[Haskell-cafe] Literate haskell format unclear (implementation and specification inconsistencies)

Isaac Dupree isaacdupree at charter.net
Wed Feb 28 17:48:09 EST 2007

Hash: SHA1

Trying to implement literate haskell[*], I realized several
ways in which the correct behavior for unliterating (especially with
regard to errors) was unclear.  I have several cases which ghc, hugs
and Haskell 98 have differing opinions on!  The Report as it stands
is far from a clear and complete specification (and I didn't find
anything in the Haskell' wiki/trac about literate haskell).

[*](particularly, to make DrIFT able to deal with TeX-style lhs
      - there's unfinished work in darcs repo
     http://isaac.cedarswampstudios.org/2007/DrIFT/ )

testing with:
ghc: 6.4.2, 6.6(some)
hugs: Hugs Version 20050308
nhc98: recent darcs (1.19)
report: Haskell 98 (The Revised Report: December 2002), section 9.4,

A full set of .lhs test files for all the issues:
darcs get http://isaac.cedarswampstudios.org/2007/LiterateHaskellTests
or download
or you can try just prefixing all examples with
module Main where
main = print str
>module Main where
> main = print str
as appropriate... (please don't get mangled by mail programs,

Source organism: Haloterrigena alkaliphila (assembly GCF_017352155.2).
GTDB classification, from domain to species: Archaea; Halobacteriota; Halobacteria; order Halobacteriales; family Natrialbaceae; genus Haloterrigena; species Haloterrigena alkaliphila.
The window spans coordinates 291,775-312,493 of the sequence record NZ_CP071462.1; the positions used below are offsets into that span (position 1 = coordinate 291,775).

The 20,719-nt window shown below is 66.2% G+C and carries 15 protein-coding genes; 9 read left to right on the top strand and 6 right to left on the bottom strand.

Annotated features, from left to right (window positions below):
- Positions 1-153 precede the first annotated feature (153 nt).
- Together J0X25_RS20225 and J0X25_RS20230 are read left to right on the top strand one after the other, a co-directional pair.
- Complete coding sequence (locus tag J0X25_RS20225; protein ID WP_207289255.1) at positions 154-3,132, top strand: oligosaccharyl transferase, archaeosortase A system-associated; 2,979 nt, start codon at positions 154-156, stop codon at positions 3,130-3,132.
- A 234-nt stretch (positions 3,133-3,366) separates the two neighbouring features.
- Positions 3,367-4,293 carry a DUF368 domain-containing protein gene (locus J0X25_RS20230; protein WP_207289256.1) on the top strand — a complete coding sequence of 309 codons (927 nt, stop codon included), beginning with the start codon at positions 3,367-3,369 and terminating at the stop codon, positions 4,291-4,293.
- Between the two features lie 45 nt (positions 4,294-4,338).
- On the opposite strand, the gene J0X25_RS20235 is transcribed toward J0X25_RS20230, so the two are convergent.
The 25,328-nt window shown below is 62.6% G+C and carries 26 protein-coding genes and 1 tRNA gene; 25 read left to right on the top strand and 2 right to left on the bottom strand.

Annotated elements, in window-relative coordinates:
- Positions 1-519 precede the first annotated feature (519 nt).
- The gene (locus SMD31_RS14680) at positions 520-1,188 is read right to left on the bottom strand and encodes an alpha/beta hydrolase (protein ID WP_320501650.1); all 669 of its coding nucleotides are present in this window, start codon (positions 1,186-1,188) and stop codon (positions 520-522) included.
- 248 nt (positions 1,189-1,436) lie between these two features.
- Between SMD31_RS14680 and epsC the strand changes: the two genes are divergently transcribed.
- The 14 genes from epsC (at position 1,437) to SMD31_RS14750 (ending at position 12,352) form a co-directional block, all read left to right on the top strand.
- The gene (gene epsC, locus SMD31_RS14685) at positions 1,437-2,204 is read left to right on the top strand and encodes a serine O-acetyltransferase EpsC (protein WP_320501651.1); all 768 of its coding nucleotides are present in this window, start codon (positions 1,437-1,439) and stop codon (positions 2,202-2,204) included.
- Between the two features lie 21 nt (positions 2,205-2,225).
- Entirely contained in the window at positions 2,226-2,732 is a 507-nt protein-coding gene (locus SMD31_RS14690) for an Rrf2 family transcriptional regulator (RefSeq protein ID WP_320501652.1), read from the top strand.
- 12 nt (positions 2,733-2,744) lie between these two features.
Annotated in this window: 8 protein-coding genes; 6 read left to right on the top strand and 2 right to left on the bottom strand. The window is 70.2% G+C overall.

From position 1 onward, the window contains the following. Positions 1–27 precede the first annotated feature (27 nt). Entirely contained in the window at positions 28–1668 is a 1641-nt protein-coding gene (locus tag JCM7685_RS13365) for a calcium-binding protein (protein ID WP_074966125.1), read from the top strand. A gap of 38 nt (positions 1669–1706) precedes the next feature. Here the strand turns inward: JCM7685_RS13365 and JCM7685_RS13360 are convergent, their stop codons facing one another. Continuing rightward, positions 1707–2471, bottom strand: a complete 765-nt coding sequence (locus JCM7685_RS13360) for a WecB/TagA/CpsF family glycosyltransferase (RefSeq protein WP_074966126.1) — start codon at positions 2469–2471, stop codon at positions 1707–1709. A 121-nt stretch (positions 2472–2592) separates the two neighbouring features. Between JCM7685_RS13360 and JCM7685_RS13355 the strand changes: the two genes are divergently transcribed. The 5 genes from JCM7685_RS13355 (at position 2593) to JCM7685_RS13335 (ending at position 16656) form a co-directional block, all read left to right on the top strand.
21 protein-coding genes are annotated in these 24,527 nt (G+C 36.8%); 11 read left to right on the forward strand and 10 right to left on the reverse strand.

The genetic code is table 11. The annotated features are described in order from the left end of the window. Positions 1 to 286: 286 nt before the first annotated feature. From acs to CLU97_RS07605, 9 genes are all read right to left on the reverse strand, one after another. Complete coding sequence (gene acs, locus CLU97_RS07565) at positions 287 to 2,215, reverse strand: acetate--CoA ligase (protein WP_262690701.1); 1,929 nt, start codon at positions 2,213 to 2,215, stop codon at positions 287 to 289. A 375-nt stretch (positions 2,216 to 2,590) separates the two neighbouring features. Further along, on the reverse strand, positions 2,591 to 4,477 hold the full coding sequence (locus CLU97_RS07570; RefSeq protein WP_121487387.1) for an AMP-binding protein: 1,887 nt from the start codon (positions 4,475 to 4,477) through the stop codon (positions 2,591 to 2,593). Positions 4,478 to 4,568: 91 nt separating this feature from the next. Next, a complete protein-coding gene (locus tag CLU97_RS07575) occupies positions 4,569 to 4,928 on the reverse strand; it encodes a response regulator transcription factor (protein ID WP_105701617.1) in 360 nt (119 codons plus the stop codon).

initial '>'s... ):

If a \begin{code} starts a section of code, is \end{code}
_required_ before the end of the file?
       report: unclear
          ghc: required
  hugs, nhc98: not required
The report says "entirely enclosed between", but goes on to say
"More precisely:" and give a description that is not at all precise
in the matter of this question.

Can a line beginning \begin{code} or \end{code} have additional
stuff on the end, where the directive is understood and the
additional stuff is ignored?
  ghc:[case beginningOfLine of
        "\end{code}" -> yes
        "\begin{code}" -> yesIffAdditionalStuffIsInvisible]
    yesIffAdditionalStuffIsInvisible =
      if (all isSpace additionalStuff) then yes else UNLIT_IGNORED
    UNLIT_IGNORED means that if it was inside a code block then
      the line is treated as program text (so it's probably
      a syntax error) and if it was in a literate comment section
      it is treated as a non-empty literate comment line.
Note that it takes a careful reading of the report: for begin,
program code only begins on the _following_ line.  Most seem to agree
that it shouldn't mess up your program to have trailing whitespace
on such a line (but at least nhc98 doesn't currently implement this).
Is there any reason to allow NON-whitespace in that location?

what does "(ignoring string literals, of course)" mean?
that the following(A) makes str = "string gap:end{code}" and an
unended code block(A), or that it makes an ended code block(B)?
str = "string gap:\
- ---------
report:unclear, hugs:A, ghc:B, nhc98:A
This works for ghc, the result being "string gap:string gap ends":
str = "string gap:\

\string gap ends"
- -----------
Note that behavior 1 requires a detailed knowledge of Haskell's syntax
in order to unliterate a file, for a dubious benefit (if a string literal